How to Read Wine Labels Properly

Have you ever bought a wine bottle and wondered where it came from, the alcohol content, and who made it? You just have to look at the wine bottle’s label to figure it all out. But with all the vast information printed on the label, you can misunderstand and mismatch which is which.

So, let’s start with the basics. What is required on a wine label? Here are 7 components you need to look for in wine labels.

Country and region

The soil and terroir greatly affect the taste of your wine. Hence, knowing where your wine came from is necessary information for all wine lovers and drinkers.

You see the country where your wine came from usually at the top or bottom part of the front wine label. If you can’t see the country of origin, the producer might have chosen to include the region where the grapes came from and not the country.

Several countries have their own wine labeling system and you might encounter some words and abbreviations on your wine label. For example, in Spain, they use a wine certification system called Denominación de Origen (DO).


Most wines display the name of the wine producer at its front label. You have to remember; some wines are named after the winemakers or producers. The common example for this is those with estate and château on their names.

Grape varieties

There are a lot of grape varieties around the world and each has its own characteristics, tastes, tannins, acidity levels, and flavors. The variety of grape says a lot about the wine such as sweetness, color, and texture. But let’s not forget the climate and soil also have important roles in the wine.

If your bottle doesn’t include the grape variety, most likely, the winemaker used a blend of various grape varieties for their wines. In this case, you can look for the appellation. They might not show the exact percentage of each variety of grape they used but the appellation will give you an idea of what grapes were used.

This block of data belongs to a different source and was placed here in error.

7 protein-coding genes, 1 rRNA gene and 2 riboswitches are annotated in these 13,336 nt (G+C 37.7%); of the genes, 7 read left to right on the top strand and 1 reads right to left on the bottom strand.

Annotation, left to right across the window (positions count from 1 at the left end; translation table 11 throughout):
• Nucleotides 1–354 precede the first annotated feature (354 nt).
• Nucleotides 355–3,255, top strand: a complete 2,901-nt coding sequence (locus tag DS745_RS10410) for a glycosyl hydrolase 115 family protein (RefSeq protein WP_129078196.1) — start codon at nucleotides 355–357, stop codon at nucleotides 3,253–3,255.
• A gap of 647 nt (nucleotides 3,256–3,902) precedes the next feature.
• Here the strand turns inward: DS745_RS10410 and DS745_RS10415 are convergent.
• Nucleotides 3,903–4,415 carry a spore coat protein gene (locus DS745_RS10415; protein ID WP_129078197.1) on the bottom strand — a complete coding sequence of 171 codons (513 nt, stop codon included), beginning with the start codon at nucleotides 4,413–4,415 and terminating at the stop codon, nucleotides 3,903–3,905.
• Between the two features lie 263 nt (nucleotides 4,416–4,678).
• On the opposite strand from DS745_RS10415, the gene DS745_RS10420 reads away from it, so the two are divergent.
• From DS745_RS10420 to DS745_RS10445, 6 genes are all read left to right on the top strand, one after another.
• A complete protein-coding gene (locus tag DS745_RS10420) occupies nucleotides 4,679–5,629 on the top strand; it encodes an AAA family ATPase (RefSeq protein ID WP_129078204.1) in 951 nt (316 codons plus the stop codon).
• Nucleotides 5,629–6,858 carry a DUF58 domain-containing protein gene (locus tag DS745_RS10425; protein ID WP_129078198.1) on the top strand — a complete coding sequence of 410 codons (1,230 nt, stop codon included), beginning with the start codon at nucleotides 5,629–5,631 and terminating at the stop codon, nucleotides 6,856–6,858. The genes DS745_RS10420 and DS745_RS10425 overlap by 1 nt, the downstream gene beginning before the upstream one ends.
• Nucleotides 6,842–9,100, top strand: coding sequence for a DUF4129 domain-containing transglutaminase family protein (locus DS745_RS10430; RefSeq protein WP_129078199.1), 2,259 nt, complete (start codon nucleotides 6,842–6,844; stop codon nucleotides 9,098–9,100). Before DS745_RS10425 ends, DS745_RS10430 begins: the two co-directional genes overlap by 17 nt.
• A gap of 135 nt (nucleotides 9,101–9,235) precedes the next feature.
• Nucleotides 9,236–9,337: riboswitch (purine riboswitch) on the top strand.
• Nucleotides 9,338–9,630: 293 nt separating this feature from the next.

Vintage or non-vintage

Vintage pertains to the year the wine is produced. If it’s not on the front label, check the neck of the bottle. The year indicated in your wine bottle is the year when the grapes are harvested. This will let you know the quality of the wine if the grapes are harvested in a good year or not. The vintage can let you know how much aging your bottle had.

When you see NV on your bottle, it means non-vintage. These wines didn’t go through any aging process and are ready for drinking on the day they are released in the market.

Alcohol level

Alcohol by Volume or ABV, tells you the level of alcohol in your wine. Red wines contain around 13.5% ABV on average while white wines generally contain lower ABV.

Most wine regions in Europe that produce the highest quality wines contain at least 13.5% ABV.


When you see “Contains Sulfites” in your wine label, it means wine producers used sulfites in their wine. The problem is, they will not let you know how many sulfites they used. This can cause allergies for people with sulfite allergies. If you are one of them, be sure to look at the wine label properly and check if it contains sulfites.


When your red wine is dry, it means all the sugars in the grape all turned into alcohol during its fermentation process. Leaving you with a dry strong red wine. If you are looking for new wines to drink and you are looking for a sweet one, it is better to check the sweetness level first. This way, you won’t be too surprised when you try it out.

There are two categories when it comes to wine labels — Old World or New World. Old World is from Europe, the Mediterranean, and some parts of Western Asia while New World is from any other wine-producing countries and region. When it comes to wine labels, Old World wines only contain the aging classifications and the region on its front label and not the grape variety, while New World wine labels always contain the grape variety.

These are just the basics of understanding wine labels and you might encounter other labels with more or less information. That’s okay. Some wine producers and winemakers add their own touch not only to their wines but also to their labeling, as well.

My advice, if you have a favorite wine or a list of favorite wines, it is better to familiarize yourself with their labels. Memorize the wine producer or winemaker. Why? Once you know who the wine producer is, you can tell a lot about their wine and wine making process.

If you do not have a favourite bottle, I highly suggest going to wine tasting events and trying various types of wine. This is the faster and easiest way to broaden your wine list. Plus, it is a great experience and opportunity to learn more about wine!

Author: Isla Grant